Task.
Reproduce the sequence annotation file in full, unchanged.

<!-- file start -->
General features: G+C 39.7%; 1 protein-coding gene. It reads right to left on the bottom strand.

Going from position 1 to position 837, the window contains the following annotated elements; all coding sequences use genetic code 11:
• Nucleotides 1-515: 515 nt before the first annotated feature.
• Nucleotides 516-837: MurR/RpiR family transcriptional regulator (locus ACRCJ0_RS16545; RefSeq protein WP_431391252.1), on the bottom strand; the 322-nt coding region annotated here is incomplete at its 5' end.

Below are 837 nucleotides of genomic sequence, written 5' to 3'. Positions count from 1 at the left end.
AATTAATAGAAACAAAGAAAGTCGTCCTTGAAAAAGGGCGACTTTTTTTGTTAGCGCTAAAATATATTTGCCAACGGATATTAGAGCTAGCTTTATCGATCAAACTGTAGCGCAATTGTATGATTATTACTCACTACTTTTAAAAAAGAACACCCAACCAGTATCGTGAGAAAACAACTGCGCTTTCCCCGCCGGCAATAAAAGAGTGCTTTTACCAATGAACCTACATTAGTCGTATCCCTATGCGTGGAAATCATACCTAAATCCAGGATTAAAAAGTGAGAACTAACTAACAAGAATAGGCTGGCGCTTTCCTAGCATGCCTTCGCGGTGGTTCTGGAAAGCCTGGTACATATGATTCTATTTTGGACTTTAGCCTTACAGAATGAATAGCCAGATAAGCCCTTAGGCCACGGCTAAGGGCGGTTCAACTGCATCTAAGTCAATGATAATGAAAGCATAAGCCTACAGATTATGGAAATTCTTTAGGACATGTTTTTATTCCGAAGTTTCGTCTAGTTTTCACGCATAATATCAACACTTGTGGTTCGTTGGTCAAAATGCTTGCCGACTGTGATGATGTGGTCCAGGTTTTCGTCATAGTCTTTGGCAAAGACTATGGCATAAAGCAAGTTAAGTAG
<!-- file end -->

General features: G+C 39.7%; 1 protein-coding gene. It reads right to left on the bottom strand.

Going from position 1 to position 837, the window contains the following annotated elements; all coding sequences use genetic code 11:
• Nucleotides 1-515: 515 nt before the first annotated feature.
• Nucleotides 516-837: MurR/RpiR family transcriptional regulator (locus ACRCJ0_RS16545; RefSeq protein WP_431391252.1), on the bottom strand; the 322-nt coding region annotated here is incomplete at its 5' end.

Below are 837 nucleotides of genomic sequence, written 5' to 3'. Positions count from 1 at the left end.
AATTAATAGAAACAAAGAAAGTCGTCCTTGAAAAAGGGCGACTTTTTTTGTTAGCGCTAAAATATATTTGCCAACGGATATTAGAGCTAGCTTTATCGATCAAACTGTAGCGCAATTGTATGATTATTACTCACTACTTTTAAAAAAGAACACCCAACCAGTATCGTGAGAAAACAACTGCGCTTTCCCCGCCGGCAATAAAAGAGTGCTTTTACCAATGAACCTACATTAGTCGTATCCCTATGCGTGGAAATCATACCTAAATCCAGGATTAAAAAGTGAGAACTAACTAACAAGAATAGGCTGGCGCTTTCCTAGCATGCCTTCGCGGTGGTTCTGGAAAGCCTGGTACATATGATTCTATTTTGGACTTTAGCCTTACAGAATGAATAGCCAGATAAGCCCTTAGGCCACGGCTAAGGGCGGTTCAACTGCATCTAAGTCAATGATAATGAAAGCATAAGCCTACAGATTATGGAAATTCTTTAGGACATGTTTTTATTCCGAAGTTTCGTCTAGTTTTCACGCATAATATCAACACTTGTGGTTCGTTGGTCAAAATGCTTGCCGACTGTGATGATGTGGTCCAGGTTTTCGTCATAGTCTTTGGCAAAGACTATGGCATAAAGCAAGTTAAGTAG